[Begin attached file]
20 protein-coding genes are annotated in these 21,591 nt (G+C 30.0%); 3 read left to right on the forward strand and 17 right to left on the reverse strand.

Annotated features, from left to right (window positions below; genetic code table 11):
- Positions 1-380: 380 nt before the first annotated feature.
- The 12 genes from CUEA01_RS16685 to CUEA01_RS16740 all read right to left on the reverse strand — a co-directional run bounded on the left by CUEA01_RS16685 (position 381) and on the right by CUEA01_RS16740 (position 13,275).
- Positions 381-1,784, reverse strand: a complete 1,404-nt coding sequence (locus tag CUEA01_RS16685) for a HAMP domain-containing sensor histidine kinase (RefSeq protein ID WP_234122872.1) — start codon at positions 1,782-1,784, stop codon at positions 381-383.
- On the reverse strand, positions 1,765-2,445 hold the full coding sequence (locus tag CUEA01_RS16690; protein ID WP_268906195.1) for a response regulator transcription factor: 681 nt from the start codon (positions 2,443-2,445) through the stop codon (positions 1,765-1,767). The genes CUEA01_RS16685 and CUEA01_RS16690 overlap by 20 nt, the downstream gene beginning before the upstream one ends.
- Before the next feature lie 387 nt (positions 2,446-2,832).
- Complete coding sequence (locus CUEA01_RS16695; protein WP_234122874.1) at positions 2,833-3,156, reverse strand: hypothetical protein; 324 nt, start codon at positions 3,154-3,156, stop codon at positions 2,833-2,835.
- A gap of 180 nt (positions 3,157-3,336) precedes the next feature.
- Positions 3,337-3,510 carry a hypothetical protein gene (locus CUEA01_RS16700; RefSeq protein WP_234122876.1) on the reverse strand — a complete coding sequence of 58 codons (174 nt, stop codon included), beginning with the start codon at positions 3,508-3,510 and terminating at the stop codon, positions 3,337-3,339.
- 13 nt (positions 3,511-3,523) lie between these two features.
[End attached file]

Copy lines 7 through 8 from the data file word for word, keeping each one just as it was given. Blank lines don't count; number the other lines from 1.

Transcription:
- Before the next feature lie 387 nt (positions 2,446-2,832).
- Complete coding sequence (locus CUEA01_RS16695; protein WP_234122874.1) at positions 2,833-3,156, reverse strand: hypothetical protein; 324 nt, start codon at positions 3,154-3,156, stop codon at positions 2,833-2,835.